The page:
Truthfully, I was dreading this episode. The trailer for last week had already hinted that it was to do with rebranding Margate, and tabloid talk had revealed in advance that Mona wasn’t entirely keen with it. I’ve little time for The Apprentice in tabloid wooing mode (hence I’m not going into the stories here), so lowered my expectations and crossed my fingers.
Fortunately, it all turned out to be a pleasant surprise.
The episode started with Sralan Sugar calling the teams out to the O2 Arena, and serving up some joyous bumph about how it’s been superbly rebranded and isn’t the Millennium Dome any more, and stuff like that. O2 must have been overjoyed with the free advertising. Anyway, the task was set: the town of Margate is apparently very miserable, and apparently it’s crying out for a crew of people to go down and rebrand it in two days. It’s just what reality television was made for.
So before you could say Kiss Me Kwick, the teams settled down to work out who should project manage. Howard and Debra both wanted to lead Empire, and Debra emerged from that tussle victorious. On Ignite, Yasmina took the lead, and off everyone went.
I must admit, I thought Empire’s idea of rebranding Margate to appeal to the gay market was quite a good one, whatever Nick’s eyebrows had to say on the matter. Howard stepped up convincingly for arguably the first time in the series, and the team duly got down to work. Ignite, meanwhile, went with the more predictable family market, and were thuddingly dull to watch as a result.
Both teams had to produce a poster and leaflet – hardly the most convincing re-brand – and first up was hunting down the models for the shoot. This was a hoot. Nick’s reactions to Howard directing two male models was played up by the editing, but he had nothing on Margaret, who was seemingly having a whale of a time watching naked male torsos parade in front of her. I’m not quite sure what it is, but Margaret seems to be having a terrific time this series, and is increasingly the highlight of a given episode. The Margaret Mountford Show is surely being talked about by some TV commissioner somewhere. We hope so, anyway.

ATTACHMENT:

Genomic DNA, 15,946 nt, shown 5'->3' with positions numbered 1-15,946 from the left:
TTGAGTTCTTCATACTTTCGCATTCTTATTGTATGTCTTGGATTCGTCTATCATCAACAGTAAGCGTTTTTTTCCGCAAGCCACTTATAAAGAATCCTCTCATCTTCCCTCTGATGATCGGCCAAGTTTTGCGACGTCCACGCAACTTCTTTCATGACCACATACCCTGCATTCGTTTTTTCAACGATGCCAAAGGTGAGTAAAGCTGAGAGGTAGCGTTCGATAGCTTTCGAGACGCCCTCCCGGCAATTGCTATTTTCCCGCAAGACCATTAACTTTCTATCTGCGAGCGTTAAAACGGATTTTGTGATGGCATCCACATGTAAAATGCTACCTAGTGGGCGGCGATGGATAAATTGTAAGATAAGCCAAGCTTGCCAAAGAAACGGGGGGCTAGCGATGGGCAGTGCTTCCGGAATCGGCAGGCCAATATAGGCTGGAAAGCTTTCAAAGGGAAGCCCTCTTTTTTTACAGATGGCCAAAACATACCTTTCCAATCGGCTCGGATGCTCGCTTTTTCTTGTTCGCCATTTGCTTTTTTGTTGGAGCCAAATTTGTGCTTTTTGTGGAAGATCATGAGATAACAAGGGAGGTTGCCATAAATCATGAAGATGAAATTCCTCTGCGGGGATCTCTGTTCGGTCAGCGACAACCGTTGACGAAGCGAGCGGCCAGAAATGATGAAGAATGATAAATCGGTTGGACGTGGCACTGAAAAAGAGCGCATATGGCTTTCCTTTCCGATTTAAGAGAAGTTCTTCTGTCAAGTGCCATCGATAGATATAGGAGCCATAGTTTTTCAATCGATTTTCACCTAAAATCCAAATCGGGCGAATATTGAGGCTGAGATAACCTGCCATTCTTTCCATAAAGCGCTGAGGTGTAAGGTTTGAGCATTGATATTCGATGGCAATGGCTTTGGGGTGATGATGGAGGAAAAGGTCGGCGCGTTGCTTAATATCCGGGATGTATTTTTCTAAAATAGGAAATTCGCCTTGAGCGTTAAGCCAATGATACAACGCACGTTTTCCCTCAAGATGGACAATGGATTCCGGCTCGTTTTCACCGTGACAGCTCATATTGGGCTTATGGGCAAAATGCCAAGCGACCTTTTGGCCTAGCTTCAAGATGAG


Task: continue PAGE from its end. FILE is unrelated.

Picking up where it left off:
We then followed Empire on the research trail, which seemed to be edited in a way that was quite disingenuous to Mona. Whether she was in a gay club or awkwardly questioning the locals of Margate, she’d made clear her displeasure with the concept, and little evidence that had evaporated made the final broadcast. Even with her monologue about people of Kent and how they’d react, I did have a little sympathy for how she came across.
Ignite, by comparison, was quite dull. They were busy taking some fairly tired shots of the town, that looked dull as dishwater, and eventually converting them into text-heavy visuals that at least had a constant message to them. I’m not sure the town of Margate will be particularly appreciative though, either for the visuals produced or the hour of prime time television it had devoted to it. I like Margate, but it looked drearier than a night talking politics with the dullest of MPs. All claimed on expenses, of course.
The car crash, though, was taking place in team Empire. The posters were beyond dreadful, covered with text and images, and lacking a clear, obvious message. Furthermore, the leaflet wasn’t even finished, and Debra’s attempt to blag that would blow up in their face. We’ve left space to put in local adverts, she tried to say. You’re talking shit, the faces of the inquisitors opposite her seemed to be saying. Clue for future episodes: lying is bad, and Sralan doesn’t like it.
The teams pitched their work to both marketing and tourism experts, and a panel of Margate’s finest (including Superman, who appeared to be sitting in the back), and it was the latter group who proved particularly adept at cutting through the bull and saying what they thought. Sadly, thanks to shoddy execution, it was Empire’s riskier approach that failed, and Ignite’s safe as house non-existent re-brand that won. Sralan actually nailed this: Empire had a bold concept, and then was shy about backing it up. You might even call it a fatal error…
Apparently, the treat for the winners this week involved driving some cars. I can’t tell you more about it for two reasons. Firstly, I don’t care. And secondly, you can’t account for the call of nature. Sorry about that.
The boardroom was fairly uninteresting by comparison with the events preceding it, and also compared to earlier weeks. As soon as Sralan gave his speech about how he was having to think about who he might be taking on, he may as well have reached for a lever to pull a trap door from underneath Mona. She’d been living on borrowed time for weeks, it seemed, and as it was, she was fired. Debra meanwhile – who also managed to squeeze in this week’s argument with Lorraine earlier in the show – survived for now. Same too for James, who Sralan gives the impression is living on borrowed time, but you can’t help but think that the old growler quite likes him really.
Next week? It’s off to the baby show, which if it mirrors the wedding show episode of last year, will be worth watching. Let’s hope too it’s as much of a pleasant surprise, and comedy treat, as this week’s.
Last week’s review is here.